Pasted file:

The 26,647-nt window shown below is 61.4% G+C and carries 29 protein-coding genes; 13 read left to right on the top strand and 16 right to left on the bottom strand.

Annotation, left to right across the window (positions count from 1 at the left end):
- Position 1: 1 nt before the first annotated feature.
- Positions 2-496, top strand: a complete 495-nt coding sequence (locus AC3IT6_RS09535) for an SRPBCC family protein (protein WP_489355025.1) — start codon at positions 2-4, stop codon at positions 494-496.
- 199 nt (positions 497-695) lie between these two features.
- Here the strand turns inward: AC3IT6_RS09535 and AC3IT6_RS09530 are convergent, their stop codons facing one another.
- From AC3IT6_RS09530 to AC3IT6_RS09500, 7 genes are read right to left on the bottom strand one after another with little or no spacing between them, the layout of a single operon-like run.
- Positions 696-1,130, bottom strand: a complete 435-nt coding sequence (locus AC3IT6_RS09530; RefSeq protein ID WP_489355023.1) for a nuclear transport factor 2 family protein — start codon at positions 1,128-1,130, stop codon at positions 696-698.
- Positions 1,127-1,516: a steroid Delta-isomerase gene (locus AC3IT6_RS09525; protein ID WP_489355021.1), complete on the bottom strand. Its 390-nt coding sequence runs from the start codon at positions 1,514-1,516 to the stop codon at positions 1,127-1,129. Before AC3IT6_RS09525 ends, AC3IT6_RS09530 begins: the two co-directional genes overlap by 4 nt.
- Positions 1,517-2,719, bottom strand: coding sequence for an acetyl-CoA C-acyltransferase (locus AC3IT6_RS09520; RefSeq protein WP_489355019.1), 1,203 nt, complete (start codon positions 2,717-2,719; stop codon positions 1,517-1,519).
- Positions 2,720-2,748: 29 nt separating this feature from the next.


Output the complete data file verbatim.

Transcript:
The 26,647-nt window shown below is 61.4% G+C and carries 29 protein-coding genes; 13 read left to right on the top strand and 16 right to left on the bottom strand.

Annotation, left to right across the window (positions count from 1 at the left end):
- Position 1: 1 nt before the first annotated feature.
- Positions 2-496, top strand: a complete 495-nt coding sequence (locus AC3IT6_RS09535) for an SRPBCC family protein (protein WP_489355025.1) — start codon at positions 2-4, stop codon at positions 494-496.
- 199 nt (positions 497-695) lie between these two features.
- Here the strand turns inward: AC3IT6_RS09535 and AC3IT6_RS09530 are convergent, their stop codons facing one another.
- From AC3IT6_RS09530 to AC3IT6_RS09500, 7 genes are read right to left on the bottom strand one after another with little or no spacing between them, the layout of a single operon-like run.
- Positions 696-1,130, bottom strand: a complete 435-nt coding sequence (locus AC3IT6_RS09530; RefSeq protein ID WP_489355023.1) for a nuclear transport factor 2 family protein — start codon at positions 1,128-1,130, stop codon at positions 696-698.
- Positions 1,127-1,516: a steroid Delta-isomerase gene (locus AC3IT6_RS09525; protein ID WP_489355021.1), complete on the bottom strand. Its 390-nt coding sequence runs from the start codon at positions 1,514-1,516 to the stop codon at positions 1,127-1,129. Before AC3IT6_RS09525 ends, AC3IT6_RS09530 begins: the two co-directional genes overlap by 4 nt.
- Positions 1,517-2,719, bottom strand: coding sequence for an acetyl-CoA C-acyltransferase (locus AC3IT6_RS09520; RefSeq protein WP_489355019.1), 1,203 nt, complete (start codon positions 2,717-2,719; stop codon positions 1,517-1,519).
- Positions 2,720-2,748: 29 nt separating this feature from the next.